On Hell Boy 2, Burning at the Stake, & Other Things
The other day, we watched an interesting show on medieval torture. Incidentally, if you are ever burned at the stake make them stack the wood all the way around you, clear up by your head. You die of inhaling flame that way and actually drown before you really burn too much – the wood piled at your feet takes five minutes to die and you actually burn. The ring of wood takes fifteen minutes and you die from radiated heat. Interesting, huh?
Actually, the show would have been more interesting had they not kept pointing out the psychological portion of it. How horrified the victim must have felt, how terrible it must have been, how terrifying… blech. I don’t find that aspect all that interesting, which is why I don’t like a lot of modern horror movies. I don’t want to look into someone’s eyes and see their terror and listen to their shrieks while we, the audience, sit and slowly wait for them to die. Why would I want to be in the head of the victim? In what way is the victim fascinating? What is fascinating is the mind of the killers – the ones who torture. Whose names do we remember, Vlad the Imapler, or the names of the people he killed?
It’s like that scene from Bullet Proof Monk. The main chicky-poo is in a humanitarian museum, looking a photo exhibit of of atrocities being committed and she asks the woman in charge why they don’t present the more uplifting things. The woman then points to a picture of a man holding a gun to another’s head and asks something to the effect of, “And which one do you want to be? In the depth of your soul do you want to be the one about to die, or the one about to pull the trigger?” Of course, I have an answer to that – “I want to be the one holding the camera and thinking, ‘Wtf?! They said we were going to the zoo to take pictures of the monkeys!'” LOL!!
Seriously though, there is truth to that statement. Who consciously wants to be the victim? Who wants to be the abused? If one has to choose, isn’t it better to be the one who comes out on top? I could take this dialog exchange and really run with it, turn it into something much less literal and apply it to about anything in life. Those are the kind of movie lines I like. The kind of lines that transcend the scene and the characters and even the situation and can be applied to a broader view. Ride with the Devil has a part like that. Toby McGuire’s character declines to kill Pitt at the end of the film. The ex slave (Daniel I think his name is) says “All right then,” and McGuire says, “It ain’t right and it ain’t wrong, it just is.” Now THAT is a mind blowingly philosophical statement on so many levels if you think about it. That pretty much sums up all of life. It just IS.
Another really mind blowing movie I’ve seen recently is Hell Boy 2 – though it’s all the subtle things that make it so. There are a lot of great parallels going on in it. The fays are dying out, “fading” as the princess says, and as their race is disappearing Liz is pregnant with twins – which should be a whole new thing because they will be half human and half demon. So, as one race dwindles a new one is beginning, isn’t it? But, both of the great lines out of it belong to the prince. When he tells Red, “If you’re unable to lead then you must follow orders.” I liked that whole scene, actually, because it’s so poignantly sad. He doesn’t want to kill the elemental – the last of its kind – but he knows he can’t let it live. It was just beautifully done, with all the undercurrents of conflict and such – and then that was a fantastic line, of course, because again it’s true. You have to decide for yourself or else follow orders.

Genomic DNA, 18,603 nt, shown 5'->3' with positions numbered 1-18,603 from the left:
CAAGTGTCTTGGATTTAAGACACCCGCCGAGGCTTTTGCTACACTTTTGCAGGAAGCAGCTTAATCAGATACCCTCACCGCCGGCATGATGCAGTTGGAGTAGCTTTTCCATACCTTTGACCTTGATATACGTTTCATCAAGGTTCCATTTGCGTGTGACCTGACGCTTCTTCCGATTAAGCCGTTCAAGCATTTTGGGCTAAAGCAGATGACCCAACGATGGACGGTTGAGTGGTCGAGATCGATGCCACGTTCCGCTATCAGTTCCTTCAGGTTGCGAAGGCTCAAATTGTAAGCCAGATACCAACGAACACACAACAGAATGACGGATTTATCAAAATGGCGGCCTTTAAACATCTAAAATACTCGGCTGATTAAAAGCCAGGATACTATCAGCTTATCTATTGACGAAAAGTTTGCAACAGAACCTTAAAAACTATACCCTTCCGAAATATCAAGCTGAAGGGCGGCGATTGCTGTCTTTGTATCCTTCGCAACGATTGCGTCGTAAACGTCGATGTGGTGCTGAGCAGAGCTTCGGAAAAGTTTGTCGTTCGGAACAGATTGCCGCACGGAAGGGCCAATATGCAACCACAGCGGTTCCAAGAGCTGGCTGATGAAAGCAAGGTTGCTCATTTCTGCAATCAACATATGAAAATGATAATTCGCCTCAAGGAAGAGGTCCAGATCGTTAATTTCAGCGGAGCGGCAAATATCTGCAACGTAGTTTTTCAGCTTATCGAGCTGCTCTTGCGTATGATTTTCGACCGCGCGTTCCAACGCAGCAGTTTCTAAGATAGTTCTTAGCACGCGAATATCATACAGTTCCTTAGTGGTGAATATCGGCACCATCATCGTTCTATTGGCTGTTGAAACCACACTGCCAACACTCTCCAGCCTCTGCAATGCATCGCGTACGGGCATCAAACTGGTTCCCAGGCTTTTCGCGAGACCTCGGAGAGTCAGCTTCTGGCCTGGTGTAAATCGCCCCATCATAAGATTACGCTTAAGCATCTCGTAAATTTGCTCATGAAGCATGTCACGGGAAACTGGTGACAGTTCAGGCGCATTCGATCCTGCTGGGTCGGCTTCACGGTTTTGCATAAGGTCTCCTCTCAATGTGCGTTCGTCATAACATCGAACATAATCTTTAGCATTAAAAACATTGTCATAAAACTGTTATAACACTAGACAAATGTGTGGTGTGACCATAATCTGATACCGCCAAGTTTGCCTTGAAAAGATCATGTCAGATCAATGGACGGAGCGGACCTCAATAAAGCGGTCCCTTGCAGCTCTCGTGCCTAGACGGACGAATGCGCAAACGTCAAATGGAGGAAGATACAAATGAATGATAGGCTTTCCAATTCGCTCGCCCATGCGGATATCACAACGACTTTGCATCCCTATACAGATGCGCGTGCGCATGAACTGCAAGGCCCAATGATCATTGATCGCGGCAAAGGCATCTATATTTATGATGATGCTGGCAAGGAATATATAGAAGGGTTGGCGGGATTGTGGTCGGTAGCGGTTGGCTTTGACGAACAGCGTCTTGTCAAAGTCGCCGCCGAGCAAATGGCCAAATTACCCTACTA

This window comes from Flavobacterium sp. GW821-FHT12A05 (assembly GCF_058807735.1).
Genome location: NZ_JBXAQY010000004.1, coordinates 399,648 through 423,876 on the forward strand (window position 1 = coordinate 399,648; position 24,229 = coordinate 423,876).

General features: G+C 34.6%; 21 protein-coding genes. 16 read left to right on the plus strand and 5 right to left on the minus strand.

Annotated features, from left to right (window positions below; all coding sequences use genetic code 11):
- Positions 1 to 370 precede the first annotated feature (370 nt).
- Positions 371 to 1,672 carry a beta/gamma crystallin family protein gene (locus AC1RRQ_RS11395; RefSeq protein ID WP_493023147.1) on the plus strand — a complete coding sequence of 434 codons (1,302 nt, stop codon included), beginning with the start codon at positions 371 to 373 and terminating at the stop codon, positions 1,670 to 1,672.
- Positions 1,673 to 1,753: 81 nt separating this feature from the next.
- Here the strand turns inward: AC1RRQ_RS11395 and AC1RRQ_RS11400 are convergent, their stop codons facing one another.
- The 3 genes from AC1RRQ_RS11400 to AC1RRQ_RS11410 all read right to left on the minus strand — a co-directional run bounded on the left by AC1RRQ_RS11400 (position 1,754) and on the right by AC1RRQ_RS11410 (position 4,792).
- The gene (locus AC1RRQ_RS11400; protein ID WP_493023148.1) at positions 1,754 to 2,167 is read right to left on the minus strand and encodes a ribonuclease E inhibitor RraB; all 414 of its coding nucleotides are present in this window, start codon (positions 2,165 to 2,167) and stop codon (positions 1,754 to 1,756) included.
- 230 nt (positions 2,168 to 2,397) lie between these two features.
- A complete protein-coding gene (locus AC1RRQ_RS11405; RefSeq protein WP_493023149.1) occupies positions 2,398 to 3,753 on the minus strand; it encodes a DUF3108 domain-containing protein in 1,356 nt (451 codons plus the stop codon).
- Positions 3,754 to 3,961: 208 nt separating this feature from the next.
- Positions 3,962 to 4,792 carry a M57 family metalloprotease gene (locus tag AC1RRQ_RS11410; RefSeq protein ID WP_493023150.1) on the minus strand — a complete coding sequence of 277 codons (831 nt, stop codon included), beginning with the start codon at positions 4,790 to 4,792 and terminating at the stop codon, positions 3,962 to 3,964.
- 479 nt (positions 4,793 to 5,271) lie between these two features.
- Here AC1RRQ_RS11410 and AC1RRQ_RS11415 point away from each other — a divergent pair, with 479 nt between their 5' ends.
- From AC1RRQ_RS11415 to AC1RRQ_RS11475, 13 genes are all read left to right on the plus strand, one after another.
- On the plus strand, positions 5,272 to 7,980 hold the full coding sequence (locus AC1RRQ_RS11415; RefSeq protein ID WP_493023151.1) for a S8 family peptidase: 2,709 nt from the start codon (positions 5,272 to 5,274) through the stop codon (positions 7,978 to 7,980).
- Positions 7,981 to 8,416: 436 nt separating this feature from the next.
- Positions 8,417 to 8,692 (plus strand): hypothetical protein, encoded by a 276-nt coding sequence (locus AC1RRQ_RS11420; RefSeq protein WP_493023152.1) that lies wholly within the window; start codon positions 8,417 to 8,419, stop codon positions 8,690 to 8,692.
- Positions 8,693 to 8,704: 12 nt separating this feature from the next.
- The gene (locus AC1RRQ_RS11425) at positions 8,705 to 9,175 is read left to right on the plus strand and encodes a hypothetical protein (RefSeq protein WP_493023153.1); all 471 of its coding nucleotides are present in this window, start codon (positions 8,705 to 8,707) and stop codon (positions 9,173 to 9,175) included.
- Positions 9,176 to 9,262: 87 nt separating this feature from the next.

The other really good line is when the prince is dying and he says how he will die “but the world will be poorer for it”. I don’t know, maybe it’s because I am such a fantasy geek and always have been, so of course that entire theme of the fading away of something magical resonates well with me because that tends to be the underlying theme of most fantasy doesn’t it? The beauty and magic fading away and leaving humans in charge as they slowly destroy everything around them…
You know, this also tends to be a theme popular in Jap stuff, too. Probably why the original anime fans were also the fantasy/sci-fi geeks I suppose, huh? Though I find anime funny anymore. I talk to people and they talk about “old” anime and it’s like ’98, ’99. HA! OLD anime is 70-something! Gatchaman and Voltus V, that’s OLD anime! ’99 is fairly recent IMHO. I suppose it’s because ’98 was really the beginning of the Jap revolution in the US; aka when mainstream started to notice it. Meanwhile, us poor little geeks who liked it all along are now just considered as being on the bandwagon… it’s kind of annoying, really.
Song Playing at the Moment – “Samurai” – Tackey and Tsubasa